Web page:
HistoryThis section has been translated automatically.
Löwenstein, 1906; Stewart and Treves, 1948
DefinitionThis section has been translated automatically.
Originally classified as lymphangiosarcoma, this rare clinical variant of angiosarcoma manifests itself in areas of chronically persistent lymphedema of quite different genesis, and tends to metastasize early.
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Occurrence/EpidemiologyThis section has been translated automatically.
EtiopathogenesisThis section has been translated automatically.
- Whether (lymphatic) angiosarcomas originate from endothelial cells of the blood or lymph vessels is a controversial issue.
- Originally the syndrome was defined as lymphangiosarcoma after mastectomy for breast cancer! According to more recent approaches, it is considered a rare late complication of chronic lymphedema, independent of its genesis.
- Causes discussed include post-traumatic conditions, postoperative etiology (post-mastectomy syndrome), postoperative radiation, idiopathic, congenital or parasitic (e.g. in filariasis) etiology.
ManifestationThis section has been translated automatically.
Clinical featuresThis section has been translated automatically.
Rough, initially light red, later deep red erythema that develops into hemorrhagic papules, plaques or nodules with a tendency to ulceration. Absence of or only slight pain. Prolonged persistence leads to confluent red-livid or blue-livid, coarse-elastic plaques or to disseminated seeding of the nodules over the affected extremity. In a later stage, tendency to extensive ulceration.
HistologyThis section has been translated automatically.
- Vascular spaces with atypical endothelial cells; inflammatory infiltrates, hemosiderin storage. Irregularly anastomosing, diffusely infiltrating vessels.
- Immunohistology: UEA 1, vimentin and HLA-DR positive.
Differential diagnosisThis section has been translated automatically.
TherapyThis section has been translated automatically.
General therapyThis section has been translated automatically.
Radiation therapyThis section has been translated automatically.
Internal therapyThis section has been translated automatically.
Operative therapieThis section has been translated automatically.
Progression/forecastThis section has been translated automatically.
LiteratureThis section has been translated automatically.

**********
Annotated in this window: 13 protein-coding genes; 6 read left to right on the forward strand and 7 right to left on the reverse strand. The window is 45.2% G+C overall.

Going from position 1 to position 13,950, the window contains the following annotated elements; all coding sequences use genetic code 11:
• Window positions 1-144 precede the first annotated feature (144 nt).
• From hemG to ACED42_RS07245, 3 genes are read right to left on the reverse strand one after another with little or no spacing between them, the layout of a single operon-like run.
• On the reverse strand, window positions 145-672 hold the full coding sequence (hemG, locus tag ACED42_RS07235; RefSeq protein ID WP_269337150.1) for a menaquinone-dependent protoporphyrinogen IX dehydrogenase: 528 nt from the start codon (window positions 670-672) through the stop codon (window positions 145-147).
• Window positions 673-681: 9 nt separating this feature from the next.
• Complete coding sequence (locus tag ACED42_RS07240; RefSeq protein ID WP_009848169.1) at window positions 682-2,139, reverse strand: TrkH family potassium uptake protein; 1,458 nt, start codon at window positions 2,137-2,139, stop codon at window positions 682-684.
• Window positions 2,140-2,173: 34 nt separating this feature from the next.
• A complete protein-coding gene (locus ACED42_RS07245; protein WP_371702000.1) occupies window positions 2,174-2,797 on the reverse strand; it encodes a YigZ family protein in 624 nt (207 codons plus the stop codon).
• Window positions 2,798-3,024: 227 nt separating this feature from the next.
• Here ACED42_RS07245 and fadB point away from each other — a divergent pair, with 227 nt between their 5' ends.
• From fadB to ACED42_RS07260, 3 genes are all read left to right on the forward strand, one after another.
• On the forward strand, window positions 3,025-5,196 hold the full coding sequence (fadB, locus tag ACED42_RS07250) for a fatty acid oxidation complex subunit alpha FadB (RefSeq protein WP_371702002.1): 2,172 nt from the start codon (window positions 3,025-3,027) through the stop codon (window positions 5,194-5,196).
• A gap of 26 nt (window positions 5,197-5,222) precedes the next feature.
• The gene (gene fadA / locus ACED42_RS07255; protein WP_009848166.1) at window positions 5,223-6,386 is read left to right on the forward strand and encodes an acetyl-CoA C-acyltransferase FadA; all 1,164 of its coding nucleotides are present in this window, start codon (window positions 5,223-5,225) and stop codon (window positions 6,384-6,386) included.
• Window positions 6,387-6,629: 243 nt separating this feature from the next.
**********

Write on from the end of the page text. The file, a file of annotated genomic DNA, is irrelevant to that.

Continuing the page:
- Cui L et al (2015) Angiosarcoma (Stewart-Treves syndrome) in postmastectomy patients: report of 10 cases and review of literature. Int J Clin Exp Pathol 8:11108-1115.
- Goetze S et al (2004) Successful therapy of Stewart-Treves syndrome with liposomal encapsulated doxorubicin. JDDG 2: 49-52
- Harrison WD et al (2015) Stewart-Treves syndrome following idiopathic leg lymphoedema: remember sarcoma. J Wound Care 24(6 Suppl):S5-7.
- Komorowski AL et al (2003) Angiosarcoma in a chronically lymphedematous leg: an unusual presentation of Stewart-Treves syndrome. South Med J 96: 807-808
- Löwenstein S (1906) The etiological connection between acute single trauma and sarcoma. Contribution by the surgeon 48: 780
- Mentzel T et al (2002) Tumors of the lymphatic vessel of the skin and soft tissue. Pathologist 23: 118-127
- Nakamura Y et al (2015) Long term control of pleural metastasis in Stewart-Treves syndrome with single-agent chemotherapies followed by maintenance chemotherapy. JDDG 13: 818-820
- Pitche P et al (2002) Stewart-Treves' syndrome: long term survival] Ann Dermatol Venereol 129: 236-237
- Stewart FW, Treves N (1948) Lymphangiosarcoma in postmastectomy lymphedema: a report of 6 cases in elephantiasis chirurgica. Cancer 1: 64-81
- Tse TS, Cooper LT (2001) Images in vascular medicine. Stewart's Treves angiosarcoma. Vasc Med 6: 267-268
Incoming links (9)Angiosarcoma in chronic lymphostasis; Cutaneous sarcomas (overview); Lymphangiokeratoma; Lymphangioma circumscriptum; Lymphangioma circumscriptum; Lymphangiosarcoma; Postmastectomy lymphangiosarcoma; Stewart-treves syndrome; Vimentin;
Outgoing links (11)Angiosarcoma (overview); Compression therapy; Cytostatics (overview); Doxorubicin; Gray; Kaposi's sarcoma (overview); Lymph drainage; Lymphedema (overview); Melphalan; Skin metastases; ... Show all
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